Thursday, January 12, 2006

R=ka: Our Galaxy Is Spiralling Down Into The Great Attractor's Black Hole


By Elaine Meinel Supkis

Astronomers wonder about all the contridictory data concerning the time/space continuum. Tons of data flow in and makes hash of assumptions. Einstein was right, he was wrong, he was right about being wrong, actually, we have to think about our journey in time as a spiral, not a straight line. Then some things might make sense, sort of.

From the New York Times:
As Steven Weinberg of the University of Texas said, Einstein's biggest blunder was believing the cosmological constant was a blunder.

Since the 1998 discovery, astronomers have been racing to chart the history of the expansion of the universe more precisely to pin down the properties of dark energy. Observations by Dr. Riess and his colleagues with the Hubble Space Telescope two years ago have determined that the universe hit the gas pedal about five billion years ago.

Dr. Schaefer used as his mileage markers 52 gamma ray bursts, which are 100 to 1,000 times as powerful as Type 1a supernovas, and can thus be seen much farther away, or back in time. The bursts, which can be seen only from space, have been studied by satellites like the High Energy Transient Explorer, or HETE.

The most distant burst, at 12.8 billion light-years, occurred when the universe was 6 percent of its present age, Dr. Schaefer said.

His measurements put the dark energy in a controversial category named phantom energy, which if it continued unabated would rip apart the cosmos in a few billion years.
Well, we will be "ripped apart" when our little galaxy is sucked into the Great Attractor! You see, pretend we are a little bug on a wine glass. When we look at a glass, we see straight through to the other side but if we transit the exterior of the glass, it is a long journey. We can't understand how it can be curved when, from our limited view front and back, it looks pretty flat but we can see perfectly well where we were in the past and where we want to go. Thinking about our TRAVEL in time vs where we can see things today, we traveled in a vast spiral. From point A to point B. Our spiral travel is inside a mega bubble of the Big Bang. So there are two images here, the expanding balloon with all elements spiralling towards greater elements which punch ever deeper gravity pools in the fabric of the balloon.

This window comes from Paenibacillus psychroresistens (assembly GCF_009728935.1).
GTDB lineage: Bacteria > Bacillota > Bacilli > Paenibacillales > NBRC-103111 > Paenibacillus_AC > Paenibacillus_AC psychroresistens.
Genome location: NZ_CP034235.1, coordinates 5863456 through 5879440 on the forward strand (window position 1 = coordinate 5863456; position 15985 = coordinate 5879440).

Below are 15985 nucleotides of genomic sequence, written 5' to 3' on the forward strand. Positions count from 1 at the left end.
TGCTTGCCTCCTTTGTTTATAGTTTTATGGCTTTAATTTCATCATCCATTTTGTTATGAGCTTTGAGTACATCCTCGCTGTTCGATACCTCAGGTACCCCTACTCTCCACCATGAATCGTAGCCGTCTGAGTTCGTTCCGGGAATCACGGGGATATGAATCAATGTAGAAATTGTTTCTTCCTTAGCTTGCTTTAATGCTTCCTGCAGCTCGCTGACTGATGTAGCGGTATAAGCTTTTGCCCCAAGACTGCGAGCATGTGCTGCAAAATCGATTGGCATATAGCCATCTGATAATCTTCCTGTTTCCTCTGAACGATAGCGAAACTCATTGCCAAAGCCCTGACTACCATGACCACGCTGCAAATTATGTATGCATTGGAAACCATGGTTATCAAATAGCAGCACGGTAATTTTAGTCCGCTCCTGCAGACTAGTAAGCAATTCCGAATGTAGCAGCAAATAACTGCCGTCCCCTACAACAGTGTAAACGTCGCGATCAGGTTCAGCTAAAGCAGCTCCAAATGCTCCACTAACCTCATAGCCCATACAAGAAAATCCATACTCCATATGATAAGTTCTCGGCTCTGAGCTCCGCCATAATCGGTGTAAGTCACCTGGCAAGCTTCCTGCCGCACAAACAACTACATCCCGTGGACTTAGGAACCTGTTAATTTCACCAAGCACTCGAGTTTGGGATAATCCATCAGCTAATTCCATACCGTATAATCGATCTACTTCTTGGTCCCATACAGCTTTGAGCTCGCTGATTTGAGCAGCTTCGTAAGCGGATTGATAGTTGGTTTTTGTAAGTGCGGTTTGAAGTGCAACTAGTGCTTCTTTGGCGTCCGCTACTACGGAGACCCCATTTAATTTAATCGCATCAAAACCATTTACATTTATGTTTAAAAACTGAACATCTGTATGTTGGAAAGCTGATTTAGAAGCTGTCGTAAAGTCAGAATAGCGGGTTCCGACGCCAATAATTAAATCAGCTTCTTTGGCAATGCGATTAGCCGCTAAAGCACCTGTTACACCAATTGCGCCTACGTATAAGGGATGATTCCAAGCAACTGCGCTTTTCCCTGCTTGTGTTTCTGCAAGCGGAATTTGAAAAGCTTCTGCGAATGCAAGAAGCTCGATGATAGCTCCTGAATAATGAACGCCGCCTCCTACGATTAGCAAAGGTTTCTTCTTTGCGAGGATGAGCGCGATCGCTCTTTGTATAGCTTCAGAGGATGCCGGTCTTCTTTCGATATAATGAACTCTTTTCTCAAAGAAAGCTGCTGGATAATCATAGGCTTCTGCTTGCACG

Mother Nature absolutely loves spirals.
The logarithmic or equiangular spiral was first defined symbollically by Descartes in 1638 by the equation

r=ka

which relates the polar coordinates of any point in the spiral and expresess an exponential growth pattern. In nature it is usually associated with the growth of dead tissues forming structures, like shells of many invertebrates, corals and several horns found in mammalian species, by an accretionary process.
Ever wonder about the structure of reality? It is most marvelous. Many systems follow many laws, seems Mother Nature is a megomaniacal mathematical tinkerer. This is what "intelligent design" really means! The forms of nature repeat themselves on many levels. Hurricanes and Nautilus shells and galaxies, big and small, follow the same mathematical formula.

And if our galaxy's path through time and space left accretions like a trail, why, it wouldn't surprize me at all to see it is the same pattern a mere sea creature makes, growing progressively larger.

Mother Nature knows that simplicity creates an infinite range of effects when different materials and scales of action are applied. And She delights in this which is why we get to riddle everything out, as we learn Her many tricks, we should remember that the same things stay the same no matter how big or small. Why would the Universe "blow apart" by shooting out to nowhere when we are in a spiral down into another, greater black hole? Doesn't sound like we are going in the opposite direction, does it????